- Support for App Preview resolutions for iPad Pro (1600 x 1200) and Apple TV (1920 x 1080)
- Improves stability
The Indian government is set to approve Apple's request to open its own retail stores in the country and exempt the company from its domestic sourcing policy for foreign businesses.
Apple currently has no wholly-owned stores in India and sells its products through a number of distributors. Back in January, the company sent an application to the country's Department of Industrial Policy and Promotion (DIPP) for approval of several planned Apple retail outlets.
According to The Times of India, a committee led by DIPP secretary Ramesh Abhishek will this week recommend exempting Apple from a state ruling that requires single-brand foreign stores to source at least 30 percent of their goods from domestic suppliers.
"The committee has found that the company's products are cutting edge technology and state-of-the-art," said sources familiar with the matter. "It has recommended to exempt them from the local sourcing norms."
The source's wording is significant, since under the rule, restrictions may be waived for retailers selling "state-of-the-art" and "cutting-edge technology" if local suppliers are unavailable. Since Apple manufactures most of its products in China, the precondition had thus far been an issue for the company as it tries to make headway into the Indian retail market.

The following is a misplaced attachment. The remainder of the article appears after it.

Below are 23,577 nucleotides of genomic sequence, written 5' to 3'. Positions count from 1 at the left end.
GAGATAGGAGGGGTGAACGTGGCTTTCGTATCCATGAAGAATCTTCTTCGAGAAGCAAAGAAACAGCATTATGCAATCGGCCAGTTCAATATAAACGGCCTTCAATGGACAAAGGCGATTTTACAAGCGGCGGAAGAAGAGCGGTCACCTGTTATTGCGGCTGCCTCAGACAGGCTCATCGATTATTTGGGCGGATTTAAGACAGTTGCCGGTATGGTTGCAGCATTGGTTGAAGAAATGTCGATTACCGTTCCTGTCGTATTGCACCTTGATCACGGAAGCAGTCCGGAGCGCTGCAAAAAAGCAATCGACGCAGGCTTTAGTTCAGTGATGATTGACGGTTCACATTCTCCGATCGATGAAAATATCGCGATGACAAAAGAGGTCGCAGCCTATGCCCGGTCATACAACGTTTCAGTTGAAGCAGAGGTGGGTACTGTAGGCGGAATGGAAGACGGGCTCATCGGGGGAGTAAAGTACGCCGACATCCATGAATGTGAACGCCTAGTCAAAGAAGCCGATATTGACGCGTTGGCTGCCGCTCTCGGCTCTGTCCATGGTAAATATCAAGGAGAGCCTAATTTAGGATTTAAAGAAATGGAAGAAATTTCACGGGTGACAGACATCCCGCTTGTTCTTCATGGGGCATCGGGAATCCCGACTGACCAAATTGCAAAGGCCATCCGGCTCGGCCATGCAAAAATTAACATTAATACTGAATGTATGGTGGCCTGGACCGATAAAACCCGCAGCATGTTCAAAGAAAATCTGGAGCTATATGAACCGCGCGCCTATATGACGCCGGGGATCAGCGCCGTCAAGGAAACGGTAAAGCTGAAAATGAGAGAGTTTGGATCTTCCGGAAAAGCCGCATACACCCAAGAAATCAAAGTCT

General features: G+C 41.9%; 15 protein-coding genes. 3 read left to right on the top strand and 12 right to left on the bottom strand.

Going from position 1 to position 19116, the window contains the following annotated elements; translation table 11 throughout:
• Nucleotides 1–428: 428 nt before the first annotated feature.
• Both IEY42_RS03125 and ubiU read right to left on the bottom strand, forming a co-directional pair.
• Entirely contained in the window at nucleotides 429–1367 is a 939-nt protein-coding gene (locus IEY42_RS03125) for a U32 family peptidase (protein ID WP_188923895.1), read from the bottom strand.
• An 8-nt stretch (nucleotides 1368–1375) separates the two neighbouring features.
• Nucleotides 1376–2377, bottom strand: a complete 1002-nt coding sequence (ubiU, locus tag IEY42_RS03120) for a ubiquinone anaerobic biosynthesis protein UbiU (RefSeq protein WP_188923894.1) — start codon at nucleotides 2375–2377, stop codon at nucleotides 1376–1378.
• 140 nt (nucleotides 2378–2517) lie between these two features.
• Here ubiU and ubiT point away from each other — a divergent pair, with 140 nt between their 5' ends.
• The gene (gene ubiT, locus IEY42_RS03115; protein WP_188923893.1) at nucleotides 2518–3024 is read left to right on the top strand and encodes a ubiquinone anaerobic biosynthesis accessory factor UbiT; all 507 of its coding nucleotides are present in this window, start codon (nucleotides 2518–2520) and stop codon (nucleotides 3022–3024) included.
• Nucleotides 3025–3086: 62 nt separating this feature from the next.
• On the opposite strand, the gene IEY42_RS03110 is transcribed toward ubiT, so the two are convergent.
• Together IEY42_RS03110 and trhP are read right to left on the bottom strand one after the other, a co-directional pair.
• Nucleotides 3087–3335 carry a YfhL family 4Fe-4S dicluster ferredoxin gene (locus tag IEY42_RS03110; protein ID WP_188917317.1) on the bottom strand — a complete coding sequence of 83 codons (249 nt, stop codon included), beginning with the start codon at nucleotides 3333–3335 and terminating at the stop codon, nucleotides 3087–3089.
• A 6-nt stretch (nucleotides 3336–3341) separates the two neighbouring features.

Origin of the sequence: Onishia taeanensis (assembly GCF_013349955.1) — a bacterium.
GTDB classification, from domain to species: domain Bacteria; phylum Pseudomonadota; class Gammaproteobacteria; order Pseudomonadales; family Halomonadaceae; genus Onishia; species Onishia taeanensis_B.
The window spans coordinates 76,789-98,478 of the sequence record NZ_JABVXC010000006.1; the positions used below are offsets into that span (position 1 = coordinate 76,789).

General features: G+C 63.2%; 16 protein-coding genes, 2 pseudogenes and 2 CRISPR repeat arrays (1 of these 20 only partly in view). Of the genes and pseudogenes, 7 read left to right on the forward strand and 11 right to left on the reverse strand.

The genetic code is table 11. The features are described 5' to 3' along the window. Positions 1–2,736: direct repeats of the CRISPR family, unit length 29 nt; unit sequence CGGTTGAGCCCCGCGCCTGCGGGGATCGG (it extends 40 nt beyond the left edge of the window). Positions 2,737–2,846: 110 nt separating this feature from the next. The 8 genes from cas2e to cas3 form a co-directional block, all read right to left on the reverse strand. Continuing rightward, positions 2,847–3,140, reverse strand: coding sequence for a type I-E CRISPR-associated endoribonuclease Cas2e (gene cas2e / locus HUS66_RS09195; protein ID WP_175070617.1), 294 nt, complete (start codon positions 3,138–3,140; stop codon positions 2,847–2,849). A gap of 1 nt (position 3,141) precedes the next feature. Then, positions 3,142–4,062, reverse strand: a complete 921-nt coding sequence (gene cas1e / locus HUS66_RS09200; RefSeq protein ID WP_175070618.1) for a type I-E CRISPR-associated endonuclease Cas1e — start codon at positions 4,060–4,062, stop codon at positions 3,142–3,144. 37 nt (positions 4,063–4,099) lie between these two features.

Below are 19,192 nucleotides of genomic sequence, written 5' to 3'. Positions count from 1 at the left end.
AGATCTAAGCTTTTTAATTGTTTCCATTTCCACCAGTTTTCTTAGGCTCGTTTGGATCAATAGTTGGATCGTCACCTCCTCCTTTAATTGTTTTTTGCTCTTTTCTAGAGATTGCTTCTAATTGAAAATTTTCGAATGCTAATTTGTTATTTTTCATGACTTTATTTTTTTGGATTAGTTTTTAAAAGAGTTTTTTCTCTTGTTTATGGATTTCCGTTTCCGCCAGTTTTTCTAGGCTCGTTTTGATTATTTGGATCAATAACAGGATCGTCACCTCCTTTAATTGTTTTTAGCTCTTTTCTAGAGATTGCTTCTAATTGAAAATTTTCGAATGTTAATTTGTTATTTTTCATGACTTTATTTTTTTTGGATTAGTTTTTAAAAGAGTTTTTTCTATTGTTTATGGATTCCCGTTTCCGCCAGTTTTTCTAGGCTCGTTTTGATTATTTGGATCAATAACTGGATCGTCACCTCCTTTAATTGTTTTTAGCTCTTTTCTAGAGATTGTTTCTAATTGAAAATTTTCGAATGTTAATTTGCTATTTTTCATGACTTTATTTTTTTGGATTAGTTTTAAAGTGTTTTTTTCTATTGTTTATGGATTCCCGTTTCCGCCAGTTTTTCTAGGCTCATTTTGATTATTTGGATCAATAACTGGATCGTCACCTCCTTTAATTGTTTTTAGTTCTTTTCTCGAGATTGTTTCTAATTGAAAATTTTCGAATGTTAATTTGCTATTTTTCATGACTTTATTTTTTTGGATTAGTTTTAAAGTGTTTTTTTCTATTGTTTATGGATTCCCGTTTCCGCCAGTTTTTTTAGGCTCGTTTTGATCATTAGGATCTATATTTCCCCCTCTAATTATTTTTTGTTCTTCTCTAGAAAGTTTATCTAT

Last summer, Apple announced its Authorized Mobility Resellers program in India, which focused on opening 500 retail store locations across 12 cities in the country. Apple CEO Tim Cook has praised India's business environment and stated that the company is putting more energy into the country, which has the third largest smartphone market in the world with over 200 million users, despite only one third of the population being smartphone owners.
On Wednesday morning at approximately 8:35 a.m., the Santa Clara County Sheriff's Department was called to Apple's 1 Infinite Loop campus in Cupertino after a body was found in a conference room, according to several news reports.
There is no official word on what happened and Apple has not commented on the situation, but a sheriff's spokesperson has confirmed the deceased individual was an Apple employee and that no one else was involved. The employee's death has been described as an "isolated incident" with "nobody else on campus or in the public at risk."
"We are heartbroken by the tragic loss of a young and talented coworker," Apple spokesperson Kristin Huguet said in a statement to BuzzFeed News. "Our thoughts and deepest sympathies go out to his family and friends, including the many people he worked with here at Apple. We are working to support them however we can in this difficult time."
Update 2: According to the Santa Clara Country Medical Examiner's Office, the Apple employee who died yesterday was 25-year-old Santa Clara resident Edward Mackowiak. Cause of death was suicide caused by a gunshot wound to the head.
The Safari Technology Preview update is available through the Mac App Store to anyone who has downloaded the browser.
Apple's goal with Safari Technology Preview is to gather feedback from developers and users on its browser development ahead of launch. Safari Technology Preview can be run side-by-side with the existing Safari browser and while aimed at developers, it does not require a developer account to download.